Lawyers at DBMS successfully litigate a wide variety of civil cases and argue appeals in some of the most challenging jurisdictions in the country.
Handzel v. Defendant Obstetrician-Gynecologist
Plaintiff, a 45-year old divorced mother of two children, came to defendant’s office in December 2003 and was diagnosed with a Bartholin gland cyst/abscess. The Bartholin glands are located on either side of a woman’s vaginal opening and provide lubrication during sexual activity.
Defendant initially prescribed antibiotics to treat the infection, then at the next visit, performed an incision and drainage of the abscess using a cruciate incision. This treatment was successful but several months later, the Bartholin’s cyst/abscess reoccurred. Defendant recommended surgical excision of the gland due to the recurrent nature of the problem and a concern regarding possible cancer.
Defendant performed the Bartholin’s gland excision on March 29, 2009. At the end of the surgery, plaintiff developed a large hematoma which was drained by the defendant. At a follow-up office visit, defendant noted a small separation of the wound with a defect in the labia. Defendant referred the patient to a urogynecologist who diagnosed post-operative infection and recommended antibiotics and revision sugary to correct the labial defect. On April 27, 2004, defendant performed surgery to debride the wound, remove necrotic tissue and re-sew the wound to repair the defect in the labia. The urogynecologist assisted with the revision surgery.
Defendant’s operative report, dictated several months after surgery, indicated that the wound edges were well approximated without tension at the end of the revision surgery. At the first post-operative visit, however, the wound had once again separated and a small defect in the labia was noted.
Plaintiff alleged that defendant negligently recommended excision of the Bartholin’s gland when a more conservative, less risky procedure known as marsupialization should have been performed. Plaintiff argued that excision of the gland should be done only as a “last resort” and that the risk of cancer was extremely remote as only 300 Bartholin gland cancers have been identified in the medical literature worldwide. Plaintiff alleged that defendant failed to advise her of her options prior to performing the excision surgery.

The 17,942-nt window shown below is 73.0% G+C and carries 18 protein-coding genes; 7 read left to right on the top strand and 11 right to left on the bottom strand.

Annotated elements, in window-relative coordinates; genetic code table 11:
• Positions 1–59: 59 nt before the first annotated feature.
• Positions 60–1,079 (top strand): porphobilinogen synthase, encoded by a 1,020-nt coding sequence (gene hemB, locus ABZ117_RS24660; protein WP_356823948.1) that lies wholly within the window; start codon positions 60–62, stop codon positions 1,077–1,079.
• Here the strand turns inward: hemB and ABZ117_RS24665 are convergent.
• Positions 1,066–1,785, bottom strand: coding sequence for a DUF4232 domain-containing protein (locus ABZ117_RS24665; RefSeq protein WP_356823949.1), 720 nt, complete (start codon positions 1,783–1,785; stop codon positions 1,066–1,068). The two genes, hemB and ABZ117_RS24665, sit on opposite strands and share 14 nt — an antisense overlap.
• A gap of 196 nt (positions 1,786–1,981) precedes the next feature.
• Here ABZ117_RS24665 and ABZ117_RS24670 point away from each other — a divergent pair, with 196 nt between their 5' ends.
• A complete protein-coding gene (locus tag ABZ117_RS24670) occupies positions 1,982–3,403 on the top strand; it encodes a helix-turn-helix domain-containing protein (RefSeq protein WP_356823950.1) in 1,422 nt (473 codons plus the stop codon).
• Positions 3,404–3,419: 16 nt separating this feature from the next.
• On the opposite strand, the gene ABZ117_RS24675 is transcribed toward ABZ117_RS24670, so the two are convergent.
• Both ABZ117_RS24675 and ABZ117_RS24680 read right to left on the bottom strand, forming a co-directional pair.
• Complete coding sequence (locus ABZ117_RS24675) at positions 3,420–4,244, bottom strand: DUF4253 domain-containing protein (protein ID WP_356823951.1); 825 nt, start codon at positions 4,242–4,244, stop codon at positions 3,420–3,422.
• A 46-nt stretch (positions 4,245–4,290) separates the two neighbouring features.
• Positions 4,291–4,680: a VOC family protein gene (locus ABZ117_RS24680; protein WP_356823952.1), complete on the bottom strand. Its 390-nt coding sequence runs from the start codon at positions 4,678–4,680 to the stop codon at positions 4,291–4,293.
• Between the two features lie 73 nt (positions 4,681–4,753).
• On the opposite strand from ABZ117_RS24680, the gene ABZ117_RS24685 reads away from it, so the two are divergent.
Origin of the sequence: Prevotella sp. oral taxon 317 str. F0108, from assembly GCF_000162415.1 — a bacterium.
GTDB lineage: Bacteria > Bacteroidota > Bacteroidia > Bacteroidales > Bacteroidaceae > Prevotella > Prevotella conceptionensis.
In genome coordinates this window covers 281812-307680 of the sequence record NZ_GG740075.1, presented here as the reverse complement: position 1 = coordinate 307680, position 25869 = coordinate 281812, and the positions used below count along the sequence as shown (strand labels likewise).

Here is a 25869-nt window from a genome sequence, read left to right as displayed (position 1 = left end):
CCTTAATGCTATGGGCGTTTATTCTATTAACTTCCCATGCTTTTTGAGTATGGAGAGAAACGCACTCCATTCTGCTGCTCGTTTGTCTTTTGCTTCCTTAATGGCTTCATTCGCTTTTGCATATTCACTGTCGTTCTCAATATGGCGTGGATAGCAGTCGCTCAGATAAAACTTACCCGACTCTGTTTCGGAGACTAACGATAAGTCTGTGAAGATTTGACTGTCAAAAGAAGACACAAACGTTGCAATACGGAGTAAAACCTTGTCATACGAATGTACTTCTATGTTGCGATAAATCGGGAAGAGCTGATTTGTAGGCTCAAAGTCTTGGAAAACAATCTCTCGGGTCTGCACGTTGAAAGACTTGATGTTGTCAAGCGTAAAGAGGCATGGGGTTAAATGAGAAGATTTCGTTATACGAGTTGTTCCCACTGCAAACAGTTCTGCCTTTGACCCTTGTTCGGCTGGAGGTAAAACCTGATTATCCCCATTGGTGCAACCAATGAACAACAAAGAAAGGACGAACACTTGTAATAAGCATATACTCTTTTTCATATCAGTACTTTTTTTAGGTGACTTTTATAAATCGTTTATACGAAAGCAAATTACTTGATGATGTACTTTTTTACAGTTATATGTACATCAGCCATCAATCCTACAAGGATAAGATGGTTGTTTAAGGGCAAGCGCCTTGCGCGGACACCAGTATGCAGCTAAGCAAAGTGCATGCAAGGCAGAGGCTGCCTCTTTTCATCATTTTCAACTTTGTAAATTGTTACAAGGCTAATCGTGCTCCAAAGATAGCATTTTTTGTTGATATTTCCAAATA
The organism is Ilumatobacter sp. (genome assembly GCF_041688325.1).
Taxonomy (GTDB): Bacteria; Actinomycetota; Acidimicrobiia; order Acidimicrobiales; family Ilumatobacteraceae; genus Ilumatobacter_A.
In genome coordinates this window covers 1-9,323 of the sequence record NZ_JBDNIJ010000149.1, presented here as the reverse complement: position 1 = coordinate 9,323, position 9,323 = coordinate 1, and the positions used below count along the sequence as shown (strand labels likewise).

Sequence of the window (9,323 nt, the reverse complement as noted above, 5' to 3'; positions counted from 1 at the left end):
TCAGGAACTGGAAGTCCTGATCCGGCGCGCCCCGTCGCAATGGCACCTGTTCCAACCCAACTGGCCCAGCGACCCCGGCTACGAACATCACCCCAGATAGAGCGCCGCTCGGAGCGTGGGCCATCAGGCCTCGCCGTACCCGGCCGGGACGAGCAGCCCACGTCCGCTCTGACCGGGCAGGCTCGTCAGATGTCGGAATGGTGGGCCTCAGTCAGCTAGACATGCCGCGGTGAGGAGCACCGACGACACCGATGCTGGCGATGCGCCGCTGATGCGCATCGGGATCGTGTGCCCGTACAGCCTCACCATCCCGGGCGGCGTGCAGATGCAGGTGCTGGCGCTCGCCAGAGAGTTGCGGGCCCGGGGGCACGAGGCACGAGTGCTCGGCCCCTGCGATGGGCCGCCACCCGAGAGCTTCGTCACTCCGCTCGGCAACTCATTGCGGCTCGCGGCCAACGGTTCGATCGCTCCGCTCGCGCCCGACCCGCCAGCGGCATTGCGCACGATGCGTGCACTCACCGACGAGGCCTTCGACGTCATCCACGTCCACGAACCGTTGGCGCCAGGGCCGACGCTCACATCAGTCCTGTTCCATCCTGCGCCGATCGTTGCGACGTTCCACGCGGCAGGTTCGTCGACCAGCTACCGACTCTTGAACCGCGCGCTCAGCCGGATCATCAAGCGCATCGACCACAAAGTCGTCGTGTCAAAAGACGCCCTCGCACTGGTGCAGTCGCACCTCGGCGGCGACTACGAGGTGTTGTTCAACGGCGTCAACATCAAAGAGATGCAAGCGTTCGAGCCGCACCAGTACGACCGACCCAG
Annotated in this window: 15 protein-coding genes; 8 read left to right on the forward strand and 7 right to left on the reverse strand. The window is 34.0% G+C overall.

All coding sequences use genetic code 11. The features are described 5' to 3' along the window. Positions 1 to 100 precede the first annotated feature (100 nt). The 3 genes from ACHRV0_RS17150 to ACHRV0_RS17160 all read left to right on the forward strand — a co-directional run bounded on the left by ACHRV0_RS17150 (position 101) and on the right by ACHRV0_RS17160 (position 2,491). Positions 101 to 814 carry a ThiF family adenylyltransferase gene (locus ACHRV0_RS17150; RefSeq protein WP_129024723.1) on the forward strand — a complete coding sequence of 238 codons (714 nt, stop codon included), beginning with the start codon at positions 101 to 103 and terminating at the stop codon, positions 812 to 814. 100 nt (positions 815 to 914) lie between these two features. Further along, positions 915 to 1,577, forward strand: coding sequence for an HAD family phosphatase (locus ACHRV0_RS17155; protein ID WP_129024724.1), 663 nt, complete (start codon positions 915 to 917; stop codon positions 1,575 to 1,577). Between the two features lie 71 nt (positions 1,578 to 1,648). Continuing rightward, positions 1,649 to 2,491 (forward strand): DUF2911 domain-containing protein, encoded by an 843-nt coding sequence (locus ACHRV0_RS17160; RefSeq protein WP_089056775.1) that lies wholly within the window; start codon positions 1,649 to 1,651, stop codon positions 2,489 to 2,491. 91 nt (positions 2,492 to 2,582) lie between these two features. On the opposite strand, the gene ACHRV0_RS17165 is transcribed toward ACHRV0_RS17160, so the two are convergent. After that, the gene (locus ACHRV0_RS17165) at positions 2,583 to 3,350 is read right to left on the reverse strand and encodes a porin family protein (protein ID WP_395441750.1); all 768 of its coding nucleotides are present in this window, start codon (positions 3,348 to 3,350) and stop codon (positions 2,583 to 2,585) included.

Plaintiff further alleged that defendant improperly performed the excision surgery and that during that surgery he negligently removed a “huge chunk” of normal labia along with the cyst. Plaintiff also claimed that defendant subsequently altered/falsified the medical records to cover up his negligence. Plaintiff claimed that as a result of defendant’s negligence, 2/3 of her labia is missing, leaving her “mutilated” and “hideously deformed” with severe pain, difficulty with urination, menstruation and vaginal dryness, and completely unable to engage in sexual relations.
The defense argued that excision of the Bartholin’s gland is the treatment of choice for recurrent Bartholin cyst in a woman over age 40 due to the risk of cancer. Further, this patient was at increased risk of cancer due to her smoking history and history of cervical dysplasia. Here, defendant had already attempted a less risky procedure similar to a marsupialization but the problem had reoccurred. The plaintiff consented to the excision surgery after defendant properly advised her of her options.
The plaintiff’s expert had testified that the defendant employed an improper surgical technique by using an elliptical incision to excise the gland but the expert was impeached on cross-examination with an excerpt of a standard text that recommended utilizing an elliptical incision to excise the Bartholin gland.
The defense further argued that defendant did not remove any portion of the labia and that when plaintiff developed complications after surgery, they were promptly diagnosed and treated by defendant within the standard of care. The loss of one Bartholin’s gland should not significantly affect lubrication.
The defense argued that the defect in the labia after the excision surgery was caused by recurrent infections in the area. The defect was appropriately repaired during the revision surgery but the wound again separated due to poor healing caused by plaintiff’s recurrent infections and cigarette smoking. The permanent labial defect or missing piece of the labia was caused by the wound separation with retraction and scarring during the healing process. Furthermore, the permanent labial defect is only 2 cm, or less than one inch, and would not explain the plaintiff’s current complaints.
Plaintiff asked the jury to award in excess of $1.7 million. After deliberating for less than one hour, inclusive of lunch, the jury returned a verdict for the defendant.